Saturday, February 13, 2016

Overwritten: The Other 2038 Problem (Part VII)

Click here for the previous installment...
Click here for the entire story.

My children. My life becomes uneventful, except for my search for my kids. I’m not given any information about the people I’m guarding in this special prison for time travelers. The inmates are forced special medication to prevent them from being able to manipulate the spacetime continuum. In the movies, the not-so-crazy person always escapes from the psych ward by pretending to ingest the pills, but secretly spitting them out while the orderlies aren’t looking. That was not an option in this prison. The medication is given through injections, once a week for salmon and three times a week at least for choosing ones. A salmon named Dr. Baxter Sarka jumps into the time period on the regular to dose them personally. We often chat with each other, and he explains what he knows about the whole situation. There are people out there who are capable of jumping through time and space. They’re immortal, lazy, and just complete assholes. They use their abilities to screw with other people who can jump through time. The basic difference between the choosers and the helpless salmon appears to be superficial and contrived. Sure, there seems to be this thing where two activated salmon birth a choosing one, but that’s not the only way to create one, and it doesn’t always happen. The division between these two classes is, any way you slice it, arbitrary.
Being what The Delegator referred to as an “accidental salmon” I was neither choosing one, nor truly salmon. I was not put on no particular pattern, and no particular choosing one was put in charge of me. If I wanted to go anywhere through time and space while I wasn’t on the job, I could put in a request, and someone would be dispatched to ferry me. I spent most of that time in present-day New Jersey, poring through records, hunting for the two kids that I had adopted in the other timelines. But they were nowhere to be found. My son’s parents didn’t have any children in this timeline, and I could find no trace of my daughter anywhere at all. After years of denying it, I had to accept the fact that either Reaver or I had altered the timeline enough to prevent both of their births. I had erased my children from existence by going back in time. I continued to press for someone to take me to the first timeline, but was rejected every time. It’s never been clear whether that means the original timeline no longer exists, or if they can no longer access it. Or—and this is the most likely explanation—the choosing ones simply don’t give a shit.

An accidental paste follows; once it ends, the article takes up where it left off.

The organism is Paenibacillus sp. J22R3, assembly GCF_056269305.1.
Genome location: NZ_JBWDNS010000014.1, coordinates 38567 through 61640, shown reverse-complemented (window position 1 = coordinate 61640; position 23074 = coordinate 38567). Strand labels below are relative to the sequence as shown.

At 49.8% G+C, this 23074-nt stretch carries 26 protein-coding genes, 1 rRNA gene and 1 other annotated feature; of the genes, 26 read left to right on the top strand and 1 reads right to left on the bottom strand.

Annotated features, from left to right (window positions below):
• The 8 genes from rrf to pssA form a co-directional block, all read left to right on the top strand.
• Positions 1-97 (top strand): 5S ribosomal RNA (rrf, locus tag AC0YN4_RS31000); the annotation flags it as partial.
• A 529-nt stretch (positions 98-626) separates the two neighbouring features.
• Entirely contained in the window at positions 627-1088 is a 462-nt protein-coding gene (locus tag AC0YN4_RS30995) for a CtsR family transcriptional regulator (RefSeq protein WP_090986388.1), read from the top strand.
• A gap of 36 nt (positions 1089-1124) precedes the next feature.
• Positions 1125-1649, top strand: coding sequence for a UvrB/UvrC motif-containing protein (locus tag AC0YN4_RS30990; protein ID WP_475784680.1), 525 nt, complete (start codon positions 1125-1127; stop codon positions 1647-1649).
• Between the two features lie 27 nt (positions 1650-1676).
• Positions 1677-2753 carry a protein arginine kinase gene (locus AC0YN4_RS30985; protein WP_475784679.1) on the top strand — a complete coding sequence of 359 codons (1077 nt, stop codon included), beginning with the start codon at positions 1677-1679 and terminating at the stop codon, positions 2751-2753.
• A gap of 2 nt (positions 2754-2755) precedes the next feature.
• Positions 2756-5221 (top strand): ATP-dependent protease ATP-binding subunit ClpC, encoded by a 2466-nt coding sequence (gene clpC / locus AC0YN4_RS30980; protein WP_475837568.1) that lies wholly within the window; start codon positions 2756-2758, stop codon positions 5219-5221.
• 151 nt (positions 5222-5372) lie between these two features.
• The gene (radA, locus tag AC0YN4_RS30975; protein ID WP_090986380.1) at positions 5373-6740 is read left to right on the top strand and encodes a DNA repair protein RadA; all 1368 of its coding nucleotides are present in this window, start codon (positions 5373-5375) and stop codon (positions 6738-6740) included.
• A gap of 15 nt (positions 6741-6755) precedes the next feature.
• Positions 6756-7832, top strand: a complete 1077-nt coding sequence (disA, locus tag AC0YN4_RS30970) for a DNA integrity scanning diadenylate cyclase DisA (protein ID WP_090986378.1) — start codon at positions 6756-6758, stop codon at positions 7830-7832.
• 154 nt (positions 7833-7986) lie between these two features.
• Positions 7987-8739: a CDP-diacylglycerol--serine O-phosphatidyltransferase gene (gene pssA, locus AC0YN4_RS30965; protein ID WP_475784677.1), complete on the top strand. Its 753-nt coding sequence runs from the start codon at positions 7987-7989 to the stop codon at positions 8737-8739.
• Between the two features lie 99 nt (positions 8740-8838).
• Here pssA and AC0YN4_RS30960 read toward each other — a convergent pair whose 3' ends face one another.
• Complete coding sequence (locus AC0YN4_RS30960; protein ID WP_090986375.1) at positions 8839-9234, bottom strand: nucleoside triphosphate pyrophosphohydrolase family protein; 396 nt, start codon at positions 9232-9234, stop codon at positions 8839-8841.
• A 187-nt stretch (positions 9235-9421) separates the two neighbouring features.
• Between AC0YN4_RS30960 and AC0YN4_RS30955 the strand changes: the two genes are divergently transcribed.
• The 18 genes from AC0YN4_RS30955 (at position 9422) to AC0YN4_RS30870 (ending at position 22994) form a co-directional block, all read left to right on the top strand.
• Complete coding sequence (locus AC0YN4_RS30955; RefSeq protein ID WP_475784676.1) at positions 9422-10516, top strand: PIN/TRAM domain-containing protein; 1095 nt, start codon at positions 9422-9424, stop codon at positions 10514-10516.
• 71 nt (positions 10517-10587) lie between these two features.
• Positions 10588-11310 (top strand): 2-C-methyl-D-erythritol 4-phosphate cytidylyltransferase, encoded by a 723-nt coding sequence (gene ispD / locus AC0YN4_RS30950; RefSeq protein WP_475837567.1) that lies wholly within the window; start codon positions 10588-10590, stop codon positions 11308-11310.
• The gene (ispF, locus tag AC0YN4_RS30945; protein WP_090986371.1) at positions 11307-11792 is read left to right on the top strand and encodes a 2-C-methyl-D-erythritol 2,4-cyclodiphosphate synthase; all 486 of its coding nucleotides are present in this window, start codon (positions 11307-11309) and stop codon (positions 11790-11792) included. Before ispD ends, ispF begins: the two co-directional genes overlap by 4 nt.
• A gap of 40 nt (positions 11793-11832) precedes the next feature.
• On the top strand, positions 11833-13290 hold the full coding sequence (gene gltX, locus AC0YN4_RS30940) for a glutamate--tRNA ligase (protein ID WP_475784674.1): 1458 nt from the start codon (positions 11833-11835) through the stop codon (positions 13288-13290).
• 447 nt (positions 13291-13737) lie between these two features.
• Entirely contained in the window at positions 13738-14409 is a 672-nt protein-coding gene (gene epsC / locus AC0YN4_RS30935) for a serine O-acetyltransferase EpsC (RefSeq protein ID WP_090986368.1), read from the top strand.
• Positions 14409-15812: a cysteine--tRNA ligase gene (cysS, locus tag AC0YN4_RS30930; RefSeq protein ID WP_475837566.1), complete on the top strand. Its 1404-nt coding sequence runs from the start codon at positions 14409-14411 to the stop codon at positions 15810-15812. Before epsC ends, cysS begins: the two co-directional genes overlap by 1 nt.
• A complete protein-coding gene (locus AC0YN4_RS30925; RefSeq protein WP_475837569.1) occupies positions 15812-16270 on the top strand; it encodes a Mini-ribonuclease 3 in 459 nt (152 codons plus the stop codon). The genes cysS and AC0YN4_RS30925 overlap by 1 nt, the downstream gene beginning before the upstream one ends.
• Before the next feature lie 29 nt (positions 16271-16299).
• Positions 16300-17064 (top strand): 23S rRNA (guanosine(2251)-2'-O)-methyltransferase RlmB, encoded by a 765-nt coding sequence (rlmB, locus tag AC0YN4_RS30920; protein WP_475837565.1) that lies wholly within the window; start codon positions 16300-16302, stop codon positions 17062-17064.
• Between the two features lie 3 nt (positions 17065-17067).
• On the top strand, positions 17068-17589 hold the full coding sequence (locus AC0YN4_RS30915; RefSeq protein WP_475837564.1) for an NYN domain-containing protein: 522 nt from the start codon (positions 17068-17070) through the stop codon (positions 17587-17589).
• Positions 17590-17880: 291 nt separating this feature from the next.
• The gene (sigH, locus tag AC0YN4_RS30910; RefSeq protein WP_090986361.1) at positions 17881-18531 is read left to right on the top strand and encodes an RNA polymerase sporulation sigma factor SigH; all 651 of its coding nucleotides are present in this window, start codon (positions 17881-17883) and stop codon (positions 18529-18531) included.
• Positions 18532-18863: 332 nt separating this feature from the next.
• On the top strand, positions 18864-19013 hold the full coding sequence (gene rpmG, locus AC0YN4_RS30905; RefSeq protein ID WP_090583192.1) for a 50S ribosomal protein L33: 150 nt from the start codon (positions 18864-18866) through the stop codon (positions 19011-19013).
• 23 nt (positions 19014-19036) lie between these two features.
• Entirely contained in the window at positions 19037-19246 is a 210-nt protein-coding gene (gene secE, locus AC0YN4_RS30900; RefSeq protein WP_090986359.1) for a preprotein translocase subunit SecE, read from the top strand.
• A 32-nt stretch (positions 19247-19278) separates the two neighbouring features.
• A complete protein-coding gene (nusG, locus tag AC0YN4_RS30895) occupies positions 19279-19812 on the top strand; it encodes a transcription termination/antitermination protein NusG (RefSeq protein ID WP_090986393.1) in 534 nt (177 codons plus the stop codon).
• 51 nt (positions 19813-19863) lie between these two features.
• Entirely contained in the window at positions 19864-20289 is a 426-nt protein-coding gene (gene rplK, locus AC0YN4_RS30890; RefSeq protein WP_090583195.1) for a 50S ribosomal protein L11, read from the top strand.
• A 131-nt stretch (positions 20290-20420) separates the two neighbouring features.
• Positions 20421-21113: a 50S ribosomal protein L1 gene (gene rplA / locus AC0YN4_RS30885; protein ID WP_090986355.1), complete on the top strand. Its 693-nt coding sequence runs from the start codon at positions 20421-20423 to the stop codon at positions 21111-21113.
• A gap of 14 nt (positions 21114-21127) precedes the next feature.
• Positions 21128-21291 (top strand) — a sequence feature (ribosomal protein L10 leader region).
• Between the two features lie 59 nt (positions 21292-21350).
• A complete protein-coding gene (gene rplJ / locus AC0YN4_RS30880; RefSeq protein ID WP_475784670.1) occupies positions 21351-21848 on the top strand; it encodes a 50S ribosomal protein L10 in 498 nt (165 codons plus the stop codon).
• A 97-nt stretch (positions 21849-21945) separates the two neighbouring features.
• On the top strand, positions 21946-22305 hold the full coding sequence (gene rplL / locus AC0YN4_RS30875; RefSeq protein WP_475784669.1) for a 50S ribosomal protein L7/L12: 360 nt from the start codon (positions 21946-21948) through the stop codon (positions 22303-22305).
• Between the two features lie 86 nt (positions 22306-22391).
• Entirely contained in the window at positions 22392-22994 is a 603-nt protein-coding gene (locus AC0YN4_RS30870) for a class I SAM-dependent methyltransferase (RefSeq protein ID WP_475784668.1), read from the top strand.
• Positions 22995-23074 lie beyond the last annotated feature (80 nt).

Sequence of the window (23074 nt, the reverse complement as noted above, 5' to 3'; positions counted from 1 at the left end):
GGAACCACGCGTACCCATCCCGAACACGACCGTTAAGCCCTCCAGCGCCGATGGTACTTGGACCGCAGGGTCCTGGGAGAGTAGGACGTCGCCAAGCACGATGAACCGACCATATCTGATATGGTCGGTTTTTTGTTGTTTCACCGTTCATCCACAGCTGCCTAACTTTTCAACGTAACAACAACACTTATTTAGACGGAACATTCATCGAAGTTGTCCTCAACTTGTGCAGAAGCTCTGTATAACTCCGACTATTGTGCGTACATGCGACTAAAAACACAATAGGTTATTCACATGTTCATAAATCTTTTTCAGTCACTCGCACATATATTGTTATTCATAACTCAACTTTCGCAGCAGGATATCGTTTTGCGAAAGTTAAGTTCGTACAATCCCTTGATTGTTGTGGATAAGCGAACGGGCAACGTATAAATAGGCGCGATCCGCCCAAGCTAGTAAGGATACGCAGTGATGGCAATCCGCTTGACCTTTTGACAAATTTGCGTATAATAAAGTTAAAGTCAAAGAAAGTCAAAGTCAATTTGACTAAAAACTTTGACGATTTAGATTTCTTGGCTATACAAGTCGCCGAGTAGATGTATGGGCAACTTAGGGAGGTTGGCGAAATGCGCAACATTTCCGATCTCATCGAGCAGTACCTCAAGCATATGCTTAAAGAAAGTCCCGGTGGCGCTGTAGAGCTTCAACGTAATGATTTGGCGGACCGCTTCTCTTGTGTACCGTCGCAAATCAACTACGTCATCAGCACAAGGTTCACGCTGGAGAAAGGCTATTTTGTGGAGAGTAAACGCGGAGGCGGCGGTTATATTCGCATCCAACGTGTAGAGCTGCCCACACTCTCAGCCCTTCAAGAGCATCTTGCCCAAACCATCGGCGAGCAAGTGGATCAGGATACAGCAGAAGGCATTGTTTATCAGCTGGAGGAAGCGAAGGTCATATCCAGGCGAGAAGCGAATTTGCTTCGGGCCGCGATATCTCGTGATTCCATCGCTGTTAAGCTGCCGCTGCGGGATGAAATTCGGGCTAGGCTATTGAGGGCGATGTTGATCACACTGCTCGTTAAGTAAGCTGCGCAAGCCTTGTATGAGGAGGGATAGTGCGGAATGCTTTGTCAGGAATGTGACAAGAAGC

It’s January 1, 2038 as I’m writing up my final two blog posts, noting what I remember from that first timeline. I can feel the memories slipping from my mind as I type them out. But also, my brain is becoming fragmented and confused, but it’s more than the usual overwriting side effects. I actually feel sick to my stomach, and I’m starting to have trouble remembering pretty much anything that happened to me for the last two decades. I feel myself become nobody, a nothing. I spend the rest of the night and part of the next day in a stupor. I know that I’ve had a life; that I’ve done things, and that I’m real, but there’s nothing there. I’ve been hollowed out like canoe wood. My other brain functions are being compromised as well. I can’t remember which side to hold the spoon, or why food matters, of what food looks like, or what word I just said. It started with an “f”. What? I just had a thought about letters, but I can’t remember what it was. Did I forget something else again?